Photo essay: Feeding time for The Green Planet's carnivorous plants

Three species of insect-eaters have been added to the indoor rainforest's collection

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Visitors can see more than 3,000 plants and animals at The Green Planet, Dubai's indoor rainforest. In September last year, the biodome welcomed its first predatory plant inhabitants.

Three species of insect-eating plants were added to the venue's flora and fauna collection – the famous Venus flytrap, as well as pitcher and sundew plants. Nearly 700 species of such plants exist throughout the world, on all continents except Antarctica.

Unlike normal plants that use a process known as photosynthesis to produce their nutrition, carnivorous plants consume animals, typically insects, to keep growing. These plants have adapted to thrive in areas where the soil is nutrient-deficient, so they resort to trapping and killing prey.

This makes for an interesting display at the Dubai venue, where biologists often have to hand feed the plants. In the wild, they use different mechanisms to catch prey. In general, they eat at least every week or two, although they can survive for extended periods without eating, although this leads to a much slower rate of growth.

Perhaps the most recognisable among the three species at The Green Planet is the Venus flytrap, which catches its prey with jaw-like clamps. It is known for its fast hunting tactics that involve detecting vibrations generated by the prey's movements with its “trigger hairs”. The pair of jaws quickly shut as soon as it detects movement.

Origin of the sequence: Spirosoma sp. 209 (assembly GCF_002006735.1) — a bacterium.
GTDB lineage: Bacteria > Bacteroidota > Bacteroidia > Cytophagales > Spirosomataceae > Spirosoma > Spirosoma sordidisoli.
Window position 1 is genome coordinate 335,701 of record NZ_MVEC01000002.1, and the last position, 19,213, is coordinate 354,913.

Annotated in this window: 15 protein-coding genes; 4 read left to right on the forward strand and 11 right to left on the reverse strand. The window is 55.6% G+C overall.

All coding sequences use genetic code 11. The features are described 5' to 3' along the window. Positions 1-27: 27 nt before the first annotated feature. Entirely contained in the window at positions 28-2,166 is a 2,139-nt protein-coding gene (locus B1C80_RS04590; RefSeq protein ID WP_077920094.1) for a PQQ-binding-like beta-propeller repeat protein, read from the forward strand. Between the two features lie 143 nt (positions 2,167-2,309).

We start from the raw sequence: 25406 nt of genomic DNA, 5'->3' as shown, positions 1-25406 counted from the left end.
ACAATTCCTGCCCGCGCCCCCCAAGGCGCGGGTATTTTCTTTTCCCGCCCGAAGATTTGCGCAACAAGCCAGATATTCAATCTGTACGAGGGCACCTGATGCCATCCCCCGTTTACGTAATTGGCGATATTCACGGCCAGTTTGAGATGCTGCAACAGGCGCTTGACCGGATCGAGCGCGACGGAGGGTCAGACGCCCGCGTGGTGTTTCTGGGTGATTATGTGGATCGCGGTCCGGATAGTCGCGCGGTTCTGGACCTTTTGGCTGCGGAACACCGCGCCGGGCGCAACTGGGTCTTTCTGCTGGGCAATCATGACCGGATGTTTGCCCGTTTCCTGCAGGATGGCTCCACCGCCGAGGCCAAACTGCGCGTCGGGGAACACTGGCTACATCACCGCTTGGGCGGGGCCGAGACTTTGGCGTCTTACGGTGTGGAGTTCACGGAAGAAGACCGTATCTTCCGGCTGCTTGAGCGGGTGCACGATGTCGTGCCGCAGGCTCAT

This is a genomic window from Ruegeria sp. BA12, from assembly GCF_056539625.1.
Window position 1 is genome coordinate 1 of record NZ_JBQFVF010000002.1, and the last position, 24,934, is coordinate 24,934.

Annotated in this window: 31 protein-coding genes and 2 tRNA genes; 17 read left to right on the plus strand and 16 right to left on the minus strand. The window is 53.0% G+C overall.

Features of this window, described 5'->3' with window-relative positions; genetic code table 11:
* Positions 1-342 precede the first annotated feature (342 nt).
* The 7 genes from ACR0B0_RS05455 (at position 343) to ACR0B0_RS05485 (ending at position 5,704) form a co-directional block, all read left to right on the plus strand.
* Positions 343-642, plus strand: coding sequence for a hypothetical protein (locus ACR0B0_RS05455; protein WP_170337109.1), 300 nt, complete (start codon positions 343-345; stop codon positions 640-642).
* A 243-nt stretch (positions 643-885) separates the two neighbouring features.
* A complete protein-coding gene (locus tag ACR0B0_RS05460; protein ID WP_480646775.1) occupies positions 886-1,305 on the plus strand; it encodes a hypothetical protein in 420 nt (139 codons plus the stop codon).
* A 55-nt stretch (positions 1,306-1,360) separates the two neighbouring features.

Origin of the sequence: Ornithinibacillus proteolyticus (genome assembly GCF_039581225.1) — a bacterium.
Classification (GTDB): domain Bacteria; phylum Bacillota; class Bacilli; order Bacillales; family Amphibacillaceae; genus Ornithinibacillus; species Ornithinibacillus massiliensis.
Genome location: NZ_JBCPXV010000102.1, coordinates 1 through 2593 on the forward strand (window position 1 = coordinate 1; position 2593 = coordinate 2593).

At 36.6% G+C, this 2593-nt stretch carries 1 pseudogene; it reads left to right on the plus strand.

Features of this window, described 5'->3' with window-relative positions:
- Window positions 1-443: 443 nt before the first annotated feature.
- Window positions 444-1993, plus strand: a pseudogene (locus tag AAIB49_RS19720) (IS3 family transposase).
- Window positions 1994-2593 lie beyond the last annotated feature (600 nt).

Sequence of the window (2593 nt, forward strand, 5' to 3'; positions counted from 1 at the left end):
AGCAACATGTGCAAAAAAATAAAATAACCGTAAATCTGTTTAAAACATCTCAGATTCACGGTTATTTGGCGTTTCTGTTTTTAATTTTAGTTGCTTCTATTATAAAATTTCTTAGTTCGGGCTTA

Pitcher plants, on the other hand, are known for their tubelike leaves. They have flowers that resemble the colour of raw meat, and secrete a scent that attracts prey. The deep cavity of the leaf is filled with digestive enzymes, essentially drowning trapped insects with nectar.

Also in the venue's care are sundew plants, among the largest groups of carnivorous plants with at least 194 different species. The name is based on the dewdrops on their leaves, creating a sticky trap for insects who dare to crawl on them.

Although these plants have no specific diet in the wild, the Dubai venue typically feeds them mealworms, which provide all the nutrients they need. Private owners of carnivorous plants also use mealworms to tend to their carnivorous garden because live insects are simply not present in controlled environments.

Updated: March 01, 2024, 6:01 PM